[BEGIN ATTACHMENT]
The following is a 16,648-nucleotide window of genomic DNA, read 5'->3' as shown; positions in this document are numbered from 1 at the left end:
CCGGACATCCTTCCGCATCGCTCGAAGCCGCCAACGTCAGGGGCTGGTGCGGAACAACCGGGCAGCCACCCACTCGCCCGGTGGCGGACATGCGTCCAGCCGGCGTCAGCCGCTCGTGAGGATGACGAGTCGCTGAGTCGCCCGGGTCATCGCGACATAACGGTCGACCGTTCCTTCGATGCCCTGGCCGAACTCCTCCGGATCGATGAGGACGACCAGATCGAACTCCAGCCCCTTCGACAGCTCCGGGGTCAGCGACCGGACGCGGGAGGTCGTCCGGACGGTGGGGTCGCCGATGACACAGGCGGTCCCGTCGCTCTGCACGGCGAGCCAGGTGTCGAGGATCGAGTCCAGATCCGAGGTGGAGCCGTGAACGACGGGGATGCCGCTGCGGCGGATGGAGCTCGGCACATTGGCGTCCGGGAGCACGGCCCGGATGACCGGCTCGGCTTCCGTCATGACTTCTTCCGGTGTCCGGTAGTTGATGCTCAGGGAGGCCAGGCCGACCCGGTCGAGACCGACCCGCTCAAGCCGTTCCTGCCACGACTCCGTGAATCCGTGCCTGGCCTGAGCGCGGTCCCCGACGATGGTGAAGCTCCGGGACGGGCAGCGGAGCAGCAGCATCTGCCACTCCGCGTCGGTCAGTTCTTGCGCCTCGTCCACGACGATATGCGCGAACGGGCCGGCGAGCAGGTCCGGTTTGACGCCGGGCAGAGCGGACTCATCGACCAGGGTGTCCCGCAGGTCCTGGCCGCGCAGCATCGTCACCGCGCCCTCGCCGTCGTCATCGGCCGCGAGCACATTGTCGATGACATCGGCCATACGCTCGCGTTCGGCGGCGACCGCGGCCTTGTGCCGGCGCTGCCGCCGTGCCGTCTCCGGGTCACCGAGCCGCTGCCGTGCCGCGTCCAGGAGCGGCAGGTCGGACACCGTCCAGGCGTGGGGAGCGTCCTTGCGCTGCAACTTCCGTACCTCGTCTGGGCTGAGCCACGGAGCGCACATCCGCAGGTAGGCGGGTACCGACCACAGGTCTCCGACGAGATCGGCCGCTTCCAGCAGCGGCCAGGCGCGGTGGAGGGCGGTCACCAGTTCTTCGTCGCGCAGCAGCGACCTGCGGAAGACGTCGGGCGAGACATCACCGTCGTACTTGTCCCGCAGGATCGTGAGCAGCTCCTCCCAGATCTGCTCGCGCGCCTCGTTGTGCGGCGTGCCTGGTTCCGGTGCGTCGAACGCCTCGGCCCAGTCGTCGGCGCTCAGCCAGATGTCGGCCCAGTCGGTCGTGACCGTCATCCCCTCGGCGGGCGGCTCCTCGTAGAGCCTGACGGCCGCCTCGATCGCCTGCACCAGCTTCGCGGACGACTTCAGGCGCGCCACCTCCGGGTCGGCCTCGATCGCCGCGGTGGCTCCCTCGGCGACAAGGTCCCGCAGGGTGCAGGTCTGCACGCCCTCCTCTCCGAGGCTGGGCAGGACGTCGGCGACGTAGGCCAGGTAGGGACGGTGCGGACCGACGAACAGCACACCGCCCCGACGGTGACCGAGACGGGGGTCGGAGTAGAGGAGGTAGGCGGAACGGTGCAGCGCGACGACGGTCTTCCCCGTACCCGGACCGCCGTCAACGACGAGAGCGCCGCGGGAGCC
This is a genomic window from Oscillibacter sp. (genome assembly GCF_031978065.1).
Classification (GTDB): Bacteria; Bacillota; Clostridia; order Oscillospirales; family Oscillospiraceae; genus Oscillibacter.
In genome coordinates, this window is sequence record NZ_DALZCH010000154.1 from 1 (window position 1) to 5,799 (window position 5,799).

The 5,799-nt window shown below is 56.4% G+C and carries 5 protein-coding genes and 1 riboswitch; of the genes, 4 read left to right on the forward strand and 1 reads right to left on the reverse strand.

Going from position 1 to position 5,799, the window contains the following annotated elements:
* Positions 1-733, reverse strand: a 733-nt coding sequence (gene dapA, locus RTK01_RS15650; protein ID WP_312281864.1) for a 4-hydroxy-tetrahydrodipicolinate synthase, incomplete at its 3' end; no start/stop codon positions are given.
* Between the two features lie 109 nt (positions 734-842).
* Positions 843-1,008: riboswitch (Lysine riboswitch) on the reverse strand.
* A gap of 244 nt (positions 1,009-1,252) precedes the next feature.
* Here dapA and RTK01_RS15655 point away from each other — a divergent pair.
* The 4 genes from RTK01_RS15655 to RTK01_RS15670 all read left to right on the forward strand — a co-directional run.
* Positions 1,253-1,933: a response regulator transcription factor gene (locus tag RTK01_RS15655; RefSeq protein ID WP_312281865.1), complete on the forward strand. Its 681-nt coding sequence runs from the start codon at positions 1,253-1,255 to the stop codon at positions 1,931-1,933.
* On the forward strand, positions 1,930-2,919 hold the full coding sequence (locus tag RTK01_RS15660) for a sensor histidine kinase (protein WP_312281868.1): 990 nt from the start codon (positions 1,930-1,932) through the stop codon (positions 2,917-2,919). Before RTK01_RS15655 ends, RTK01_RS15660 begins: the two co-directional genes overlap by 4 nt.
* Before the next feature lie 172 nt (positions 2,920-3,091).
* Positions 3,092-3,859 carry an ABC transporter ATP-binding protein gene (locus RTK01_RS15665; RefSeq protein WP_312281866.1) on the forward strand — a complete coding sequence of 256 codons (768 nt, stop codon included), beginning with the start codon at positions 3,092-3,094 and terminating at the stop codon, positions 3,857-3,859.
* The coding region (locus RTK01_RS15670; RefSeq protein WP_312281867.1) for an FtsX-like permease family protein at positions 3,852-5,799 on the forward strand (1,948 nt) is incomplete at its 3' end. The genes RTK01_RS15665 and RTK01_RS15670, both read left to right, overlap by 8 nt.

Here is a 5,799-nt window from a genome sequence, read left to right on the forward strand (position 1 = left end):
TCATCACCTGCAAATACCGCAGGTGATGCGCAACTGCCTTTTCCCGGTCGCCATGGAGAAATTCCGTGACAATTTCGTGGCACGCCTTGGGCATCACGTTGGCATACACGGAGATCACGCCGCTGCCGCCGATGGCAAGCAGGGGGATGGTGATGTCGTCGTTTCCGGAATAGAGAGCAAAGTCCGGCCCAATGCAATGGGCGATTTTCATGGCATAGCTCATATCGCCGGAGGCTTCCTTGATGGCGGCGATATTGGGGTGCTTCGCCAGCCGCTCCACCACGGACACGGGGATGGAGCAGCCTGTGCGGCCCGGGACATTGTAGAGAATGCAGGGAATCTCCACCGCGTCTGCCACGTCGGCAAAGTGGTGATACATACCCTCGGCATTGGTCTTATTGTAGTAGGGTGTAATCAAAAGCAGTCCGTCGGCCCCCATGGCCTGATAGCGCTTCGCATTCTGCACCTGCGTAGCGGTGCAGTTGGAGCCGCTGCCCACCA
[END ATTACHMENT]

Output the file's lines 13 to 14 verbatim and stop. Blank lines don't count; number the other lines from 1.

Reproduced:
* The 4 genes from RTK01_RS15655 to RTK01_RS15670 all read left to right on the forward strand — a co-directional run.
* Positions 1,253-1,933: a response regulator transcription factor gene (locus tag RTK01_RS15655; RefSeq protein ID WP_312281865.1), complete on the forward strand. Its 681-nt coding sequence runs from the start codon at positions 1,253-1,255 to the stop codon at positions 1,931-1,933.